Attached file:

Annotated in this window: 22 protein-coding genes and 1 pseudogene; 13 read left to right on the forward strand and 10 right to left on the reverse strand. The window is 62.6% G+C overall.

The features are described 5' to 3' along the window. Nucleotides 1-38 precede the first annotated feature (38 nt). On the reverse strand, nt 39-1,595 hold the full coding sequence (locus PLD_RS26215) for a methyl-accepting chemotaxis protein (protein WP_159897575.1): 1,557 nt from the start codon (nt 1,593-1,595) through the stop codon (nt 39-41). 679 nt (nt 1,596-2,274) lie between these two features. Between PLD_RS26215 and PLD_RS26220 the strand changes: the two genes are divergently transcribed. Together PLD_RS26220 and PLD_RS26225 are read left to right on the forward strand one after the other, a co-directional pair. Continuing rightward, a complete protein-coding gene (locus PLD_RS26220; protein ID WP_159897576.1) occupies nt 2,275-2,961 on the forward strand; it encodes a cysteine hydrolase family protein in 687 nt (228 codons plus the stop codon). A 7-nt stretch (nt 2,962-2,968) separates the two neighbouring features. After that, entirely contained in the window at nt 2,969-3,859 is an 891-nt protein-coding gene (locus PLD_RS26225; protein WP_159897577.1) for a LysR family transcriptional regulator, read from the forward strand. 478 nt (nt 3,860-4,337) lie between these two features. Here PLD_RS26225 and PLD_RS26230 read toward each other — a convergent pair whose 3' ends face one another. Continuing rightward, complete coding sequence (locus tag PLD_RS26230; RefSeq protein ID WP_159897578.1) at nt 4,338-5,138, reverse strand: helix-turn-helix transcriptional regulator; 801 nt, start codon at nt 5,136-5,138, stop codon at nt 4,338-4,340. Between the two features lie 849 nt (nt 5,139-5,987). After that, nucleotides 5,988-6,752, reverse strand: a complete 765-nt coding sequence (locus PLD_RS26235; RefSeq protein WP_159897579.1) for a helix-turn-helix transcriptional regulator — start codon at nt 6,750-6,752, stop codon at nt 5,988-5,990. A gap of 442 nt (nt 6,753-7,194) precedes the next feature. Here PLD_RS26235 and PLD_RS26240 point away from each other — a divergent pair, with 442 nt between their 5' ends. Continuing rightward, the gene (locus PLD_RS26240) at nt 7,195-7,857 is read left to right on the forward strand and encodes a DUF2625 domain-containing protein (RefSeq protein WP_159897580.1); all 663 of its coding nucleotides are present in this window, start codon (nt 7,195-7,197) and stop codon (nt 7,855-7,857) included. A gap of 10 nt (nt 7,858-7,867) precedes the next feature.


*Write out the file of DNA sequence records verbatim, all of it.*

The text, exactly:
Annotated in this window: 22 protein-coding genes and 1 pseudogene; 13 read left to right on the forward strand and 10 right to left on the reverse strand. The window is 62.6% G+C overall.

The features are described 5' to 3' along the window. Nucleotides 1-38 precede the first annotated feature (38 nt). On the reverse strand, nt 39-1,595 hold the full coding sequence (locus PLD_RS26215) for a methyl-accepting chemotaxis protein (protein WP_159897575.1): 1,557 nt from the start codon (nt 1,593-1,595) through the stop codon (nt 39-41). 679 nt (nt 1,596-2,274) lie between these two features. Between PLD_RS26215 and PLD_RS26220 the strand changes: the two genes are divergently transcribed. Together PLD_RS26220 and PLD_RS26225 are read left to right on the forward strand one after the other, a co-directional pair. Continuing rightward, a complete protein-coding gene (locus PLD_RS26220; protein ID WP_159897576.1) occupies nt 2,275-2,961 on the forward strand; it encodes a cysteine hydrolase family protein in 687 nt (228 codons plus the stop codon). A 7-nt stretch (nt 2,962-2,968) separates the two neighbouring features. After that, entirely contained in the window at nt 2,969-3,859 is an 891-nt protein-coding gene (locus PLD_RS26225; protein WP_159897577.1) for a LysR family transcriptional regulator, read from the forward strand. 478 nt (nt 3,860-4,337) lie between these two features. Here PLD_RS26225 and PLD_RS26230 read toward each other — a convergent pair whose 3' ends face one another. Continuing rightward, complete coding sequence (locus tag PLD_RS26230; RefSeq protein ID WP_159897578.1) at nt 4,338-5,138, reverse strand: helix-turn-helix transcriptional regulator; 801 nt, start codon at nt 5,136-5,138, stop codon at nt 4,338-4,340. Between the two features lie 849 nt (nt 5,139-5,987). After that, nucleotides 5,988-6,752, reverse strand: a complete 765-nt coding sequence (locus PLD_RS26235; RefSeq protein WP_159897579.1) for a helix-turn-helix transcriptional regulator — start codon at nt 6,750-6,752, stop codon at nt 5,988-5,990. A gap of 442 nt (nt 6,753-7,194) precedes the next feature. Here PLD_RS26235 and PLD_RS26240 point away from each other — a divergent pair, with 442 nt between their 5' ends. Continuing rightward, the gene (locus PLD_RS26240) at nt 7,195-7,857 is read left to right on the forward strand and encodes a DUF2625 domain-containing protein (RefSeq protein WP_159897580.1); all 663 of its coding nucleotides are present in this window, start codon (nt 7,195-7,197) and stop codon (nt 7,855-7,857) included. A gap of 10 nt (nt 7,858-7,867) precedes the next feature.